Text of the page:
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With Germany’s investigation of VW accelerating and Audi Chief Executive Rupert Stadler in custody, it falls to an interim executive to restore order.

Stadler is the latest Volkswagen executive to be arrested as part of German authorities’ investigation into the company’s misdeeds, nearly three years after it admitted using illegal software to cheat U.S. emissions tests. Insider Abraham Schot has been appointed interim CEO of Audi, VW’s most profitable business, effective immediately. He will also serve as Chairman of the Board of Management. VW said Stadler was released from his duties at his own request, and that his suspension is temporary, “until the circumstances that led to his arrest have been clarified.”

Schot is a former President and CEO of Mercedes-Benz Italia, who joined the VW group in 2011. He has headed Marketing and Sales with Volkswagen Commercial Vehicles since 2012, and was appointed Member of the Board of Management for Sales and Marketing in September 2017.

Peter Mosch, Chairman of Audi’s General Works Council and Vice Chairman of the Supervisory Board, said that labour representatives backed the appointment of Schot as interim CEO to ensure the business would not suffer from the leadership crisis, Reuters reports. “For the employees it is now important that the interim CEO returns the company to calmer waters, drives the (diesel) investigation and brings it to a conclusion, but mostly keeps the day-to-day business in view,” Mosch stated.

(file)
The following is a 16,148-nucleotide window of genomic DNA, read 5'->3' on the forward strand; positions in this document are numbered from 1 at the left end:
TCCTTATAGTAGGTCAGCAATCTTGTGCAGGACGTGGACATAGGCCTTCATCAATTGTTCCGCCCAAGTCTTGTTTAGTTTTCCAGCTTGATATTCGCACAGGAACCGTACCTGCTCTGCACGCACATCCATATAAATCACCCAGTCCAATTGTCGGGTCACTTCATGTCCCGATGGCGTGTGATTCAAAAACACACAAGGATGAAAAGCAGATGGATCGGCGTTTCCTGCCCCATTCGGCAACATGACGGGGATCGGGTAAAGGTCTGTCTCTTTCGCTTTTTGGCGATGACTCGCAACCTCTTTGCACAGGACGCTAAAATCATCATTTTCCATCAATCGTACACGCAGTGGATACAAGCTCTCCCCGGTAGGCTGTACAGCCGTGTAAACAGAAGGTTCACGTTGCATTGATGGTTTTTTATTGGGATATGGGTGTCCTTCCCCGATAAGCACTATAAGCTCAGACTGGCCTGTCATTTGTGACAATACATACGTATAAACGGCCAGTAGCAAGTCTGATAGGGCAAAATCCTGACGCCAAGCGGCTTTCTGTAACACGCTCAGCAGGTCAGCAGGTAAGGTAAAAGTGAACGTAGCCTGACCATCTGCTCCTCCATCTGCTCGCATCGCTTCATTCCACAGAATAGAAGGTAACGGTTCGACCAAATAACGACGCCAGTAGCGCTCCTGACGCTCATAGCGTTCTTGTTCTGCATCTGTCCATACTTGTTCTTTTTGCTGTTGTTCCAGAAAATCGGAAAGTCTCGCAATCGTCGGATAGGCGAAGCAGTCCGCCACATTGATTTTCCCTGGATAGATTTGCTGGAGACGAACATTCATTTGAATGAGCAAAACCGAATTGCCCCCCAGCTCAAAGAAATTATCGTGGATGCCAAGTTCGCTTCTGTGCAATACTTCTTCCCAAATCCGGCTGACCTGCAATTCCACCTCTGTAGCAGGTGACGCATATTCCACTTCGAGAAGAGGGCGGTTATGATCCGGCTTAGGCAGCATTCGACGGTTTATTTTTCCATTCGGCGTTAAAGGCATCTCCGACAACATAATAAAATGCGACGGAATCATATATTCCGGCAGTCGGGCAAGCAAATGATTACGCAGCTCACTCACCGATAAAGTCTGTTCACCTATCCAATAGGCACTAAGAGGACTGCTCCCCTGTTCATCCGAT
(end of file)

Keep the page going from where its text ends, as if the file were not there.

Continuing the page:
Stadler attracted negative attention for his handling of the emissions scandal, but with the support of the Piech and Porsche families that control VW, he dodged a management reshuffling announced in August. His arrest could be a game-changer. As the New York Times reports, “Stadler is the highest-ranking Volkswagen executive still in his post to be identified as a suspect in the diesel emissions case,” which is under investigation in the U.S. and Germany. Martin Winterkorn resigned as CEO in 2015.

With Stadler’s arrest, analysts say, questions arise as to whether VW has done enough to reform and whether it will take further action. The company has set aside around $30 billion to cover fines and other expenses related to the emissions scandal, and is investing billions more to develop electric vehicles in hopes of repairing its reputation.

The technique of using software to detect a pollution test and mask pollution levels during them was first developed at Audi. “In designing the defeat device, VW engineers borrowed the original concept of the dual-mode, emissions cycle-beating software from Audi,” VW said in its plea agreement with U.S. authorities in January 2017.

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